You can reach Kota Belud from KK in just a little over an hour. Before you arrive in Kota Belud you will drive through Tuaran, home of the Lotud community and an intriguing little rural town travellers to Sabah often don’t even really notice. Yet it is home to a vibrant Sunday ‘tamu’ and a variety of local restaurants offering mouth-watering specilities such as the famous ‘Tuaran Noodles’! There are also a a few local pottery factories which are well worth a visit. Do also drop by at the Rothman’s Batik ‘factory’ just outside of Tuaran and experience how traditional batik is manufactured.

Nearby is the famous Mengkabong water village to which some operators offer excursions. The wide estuary of the Mengkabong River is still rich in Mangroves, and ideal for crab-catching and river cruises. Along the way into Tuaran, you will see water buffaloes everywhere, and you must drive carefully (especially at night) as they often tend to feel the road is their use and not yours. Some 5-star resorts such as the Nexus Karambunai Resort, the Shangri-la Rasa Ria Resort and the Sabandar Bay are located along the Tuaran and Karambunai Beaches. A number of smaller but equally interesting tourism centres such as the Borneo Kelly’s Bay and the Tanjung Badak Resort are also located here.

Kota Belud is a quaint rural town full of life, and renowned for its people, the Bajau “cowboys” who are Sabah’s only horsemen and famed for their rearing and handling of horses (see also under above ‘Tamu’ icon). Kota Belud is also home to one of Sabah’s most famous and colourful weekly ‘tamu’. The word ‘tamu’ actually means “meeting place”, and even today it is as much a market as a local gathering where traders from the surrounding areas come together to discuss the latest events. Visitors will find many of Sabah’s handicrafts here, muddled up with betel nut stalls, exotic fruits, vegetables, dried and fresh fish, sarongs, pots and pans and even electrical items from Taiwan.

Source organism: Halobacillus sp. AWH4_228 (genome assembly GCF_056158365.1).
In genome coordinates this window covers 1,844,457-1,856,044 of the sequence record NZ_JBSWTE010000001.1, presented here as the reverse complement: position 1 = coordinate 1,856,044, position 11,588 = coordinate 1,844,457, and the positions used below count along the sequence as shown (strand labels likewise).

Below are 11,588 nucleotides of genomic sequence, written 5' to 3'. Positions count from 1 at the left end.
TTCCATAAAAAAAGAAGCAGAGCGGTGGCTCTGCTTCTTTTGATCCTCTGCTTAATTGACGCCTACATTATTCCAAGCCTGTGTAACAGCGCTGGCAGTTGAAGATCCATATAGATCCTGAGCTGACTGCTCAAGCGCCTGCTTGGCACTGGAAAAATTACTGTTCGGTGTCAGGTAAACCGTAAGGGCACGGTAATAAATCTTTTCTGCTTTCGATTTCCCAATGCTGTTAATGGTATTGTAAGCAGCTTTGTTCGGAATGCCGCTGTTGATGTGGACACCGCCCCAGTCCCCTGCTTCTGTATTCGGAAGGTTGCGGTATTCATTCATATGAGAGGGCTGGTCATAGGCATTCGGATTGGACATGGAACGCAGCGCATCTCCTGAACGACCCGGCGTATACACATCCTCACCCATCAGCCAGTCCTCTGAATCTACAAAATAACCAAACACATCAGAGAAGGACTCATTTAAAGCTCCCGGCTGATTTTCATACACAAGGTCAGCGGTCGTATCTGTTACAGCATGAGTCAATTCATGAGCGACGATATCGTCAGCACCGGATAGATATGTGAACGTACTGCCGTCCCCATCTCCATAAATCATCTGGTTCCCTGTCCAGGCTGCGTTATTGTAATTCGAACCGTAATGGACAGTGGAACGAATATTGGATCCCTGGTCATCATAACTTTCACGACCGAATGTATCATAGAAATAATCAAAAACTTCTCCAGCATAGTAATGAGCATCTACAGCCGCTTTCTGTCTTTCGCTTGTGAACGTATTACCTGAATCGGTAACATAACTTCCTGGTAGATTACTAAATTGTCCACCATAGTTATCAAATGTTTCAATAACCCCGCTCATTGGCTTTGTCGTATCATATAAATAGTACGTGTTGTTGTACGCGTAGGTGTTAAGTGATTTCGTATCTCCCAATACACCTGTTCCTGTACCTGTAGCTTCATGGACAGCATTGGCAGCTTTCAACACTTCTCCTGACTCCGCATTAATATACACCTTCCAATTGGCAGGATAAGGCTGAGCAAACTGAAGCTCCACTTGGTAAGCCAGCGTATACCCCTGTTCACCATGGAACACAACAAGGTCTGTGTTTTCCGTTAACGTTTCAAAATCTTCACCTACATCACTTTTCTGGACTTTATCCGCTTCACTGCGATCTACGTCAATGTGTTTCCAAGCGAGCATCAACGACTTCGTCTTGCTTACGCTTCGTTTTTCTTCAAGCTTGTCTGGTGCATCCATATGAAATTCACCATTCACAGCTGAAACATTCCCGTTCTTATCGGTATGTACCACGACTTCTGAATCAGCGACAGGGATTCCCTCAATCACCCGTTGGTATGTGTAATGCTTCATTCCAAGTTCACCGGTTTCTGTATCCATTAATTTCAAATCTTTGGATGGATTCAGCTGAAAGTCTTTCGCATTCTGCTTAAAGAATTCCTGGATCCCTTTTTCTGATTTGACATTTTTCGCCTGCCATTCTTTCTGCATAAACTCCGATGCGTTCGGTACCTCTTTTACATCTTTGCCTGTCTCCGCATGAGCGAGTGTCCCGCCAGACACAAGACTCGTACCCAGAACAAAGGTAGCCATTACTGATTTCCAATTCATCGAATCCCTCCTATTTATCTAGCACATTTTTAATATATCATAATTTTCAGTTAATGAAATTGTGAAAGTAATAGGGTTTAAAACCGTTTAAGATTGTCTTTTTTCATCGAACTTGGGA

Once a year, Kota Belud hosts the Tamu Besar – an annual event where people flock to this quaint district to join in the festivities. It is a time when traders come out in full force with their best goods and the local residents highlight the colourful cultures of Kota Belud.

Local typical handicraft: richly carved parangs (machetes); colourful food-covers, mats and bags made from screw pine leaves and rattan/bamboo carrier baskets and mats as well as some beadwork (usually sold by the Rungus from Kudat).


  • Tamu (Sundays)
  • Colorful Horse Riders
  • Cultural potpourri


  • Shop for souvenirs at the Tamu
  • Grab some mouth-watering local delights